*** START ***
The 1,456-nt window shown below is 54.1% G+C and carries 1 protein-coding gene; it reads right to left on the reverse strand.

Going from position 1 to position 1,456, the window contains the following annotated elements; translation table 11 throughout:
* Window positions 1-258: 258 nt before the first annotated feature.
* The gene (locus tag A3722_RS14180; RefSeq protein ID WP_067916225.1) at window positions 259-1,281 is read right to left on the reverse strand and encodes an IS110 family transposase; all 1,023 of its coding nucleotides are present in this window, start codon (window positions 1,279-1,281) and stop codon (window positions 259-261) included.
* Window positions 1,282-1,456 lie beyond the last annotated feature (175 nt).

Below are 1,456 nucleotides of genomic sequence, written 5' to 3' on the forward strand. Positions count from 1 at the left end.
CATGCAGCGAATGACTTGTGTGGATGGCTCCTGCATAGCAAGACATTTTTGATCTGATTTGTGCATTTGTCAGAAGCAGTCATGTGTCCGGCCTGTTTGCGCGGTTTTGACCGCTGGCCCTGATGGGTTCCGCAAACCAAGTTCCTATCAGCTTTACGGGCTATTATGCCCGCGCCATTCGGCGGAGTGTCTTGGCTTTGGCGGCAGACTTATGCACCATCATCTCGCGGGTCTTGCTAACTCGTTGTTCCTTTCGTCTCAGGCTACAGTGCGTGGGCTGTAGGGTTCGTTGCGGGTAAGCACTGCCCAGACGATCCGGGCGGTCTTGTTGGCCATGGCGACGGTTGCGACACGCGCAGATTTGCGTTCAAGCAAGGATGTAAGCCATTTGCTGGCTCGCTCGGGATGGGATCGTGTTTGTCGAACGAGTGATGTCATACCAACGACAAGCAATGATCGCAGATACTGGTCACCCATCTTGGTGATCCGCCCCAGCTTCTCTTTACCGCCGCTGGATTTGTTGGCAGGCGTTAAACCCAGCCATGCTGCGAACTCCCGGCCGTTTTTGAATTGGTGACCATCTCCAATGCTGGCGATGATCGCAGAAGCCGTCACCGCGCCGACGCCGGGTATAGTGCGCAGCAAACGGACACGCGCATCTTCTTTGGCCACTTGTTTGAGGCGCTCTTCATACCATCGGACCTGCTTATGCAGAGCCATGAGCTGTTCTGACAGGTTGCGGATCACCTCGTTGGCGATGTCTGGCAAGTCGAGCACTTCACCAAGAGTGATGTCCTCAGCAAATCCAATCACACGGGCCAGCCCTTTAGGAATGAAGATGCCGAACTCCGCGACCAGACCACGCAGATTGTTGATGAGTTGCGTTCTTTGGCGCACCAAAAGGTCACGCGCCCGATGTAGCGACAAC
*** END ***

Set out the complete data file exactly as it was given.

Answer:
The 1,456-nt window shown below is 54.1% G+C and carries 1 protein-coding gene; it reads right to left on the reverse strand.

Going from position 1 to position 1,456, the window contains the following annotated elements; translation table 11 throughout:
* Window positions 1-258: 258 nt before the first annotated feature.
* The gene (locus tag A3722_RS14180; RefSeq protein ID WP_067916225.1) at window positions 259-1,281 is read right to left on the reverse strand and encodes an IS110 family transposase; all 1,023 of its coding nucleotides are present in this window, start codon (window positions 1,279-1,281) and stop codon (window positions 259-261) included.
* Window positions 1,282-1,456 lie beyond the last annotated feature (175 nt).

Below are 1,456 nucleotides of genomic sequence, written 5' to 3' on the forward strand. Positions count from 1 at the left end.
CATGCAGCGAATGACTTGTGTGGATGGCTCCTGCATAGCAAGACATTTTTGATCTGATTTGTGCATTTGTCAGAAGCAGTCATGTGTCCGGCCTGTTTGCGCGGTTTTGACCGCTGGCCCTGATGGGTTCCGCAAACCAAGTTCCTATCAGCTTTACGGGCTATTATGCCCGCGCCATTCGGCGGAGTGTCTTGGCTTTGGCGGCAGACTTATGCACCATCATCTCGCGGGTCTTGCTAACTCGTTGTTCCTTTCGTCTCAGGCTACAGTGCGTGGGCTGTAGGGTTCGTTGCGGGTAAGCACTGCCCAGACGATCCGGGCGGTCTTGTTGGCCATGGCGACGGTTGCGACACGCGCAGATTTGCGTTCAAGCAAGGATGTAAGCCATTTGCTGGCTCGCTCGGGATGGGATCGTGTTTGTCGAACGAGTGATGTCATACCAACGACAAGCAATGATCGCAGATACTGGTCACCCATCTTGGTGATCCGCCCCAGCTTCTCTTTACCGCCGCTGGATTTGTTGGCAGGCGTTAAACCCAGCCATGCTGCGAACTCCCGGCCGTTTTTGAATTGGTGACCATCTCCAATGCTGGCGATGATCGCAGAAGCCGTCACCGCGCCGACGCCGGGTATAGTGCGCAGCAAACGGACACGCGCATCTTCTTTGGCCACTTGTTTGAGGCGCTCTTCATACCATCGGACCTGCTTATGCAGAGCCATGAGCTGTTCTGACAGGTTGCGGATCACCTCGTTGGCGATGTCTGGCAAGTCGAGCACTTCACCAAGAGTGATGTCCTCAGCAAATCCAATCACACGGGCCAGCCCTTTAGGAATGAAGATGCCGAACTCCGCGACCAGACCACGCAGATTGTTGATGAGTTGCGTTCTTTGGCGCACCAAAAGGTCACGCGCCCGATGTAGCGACAAC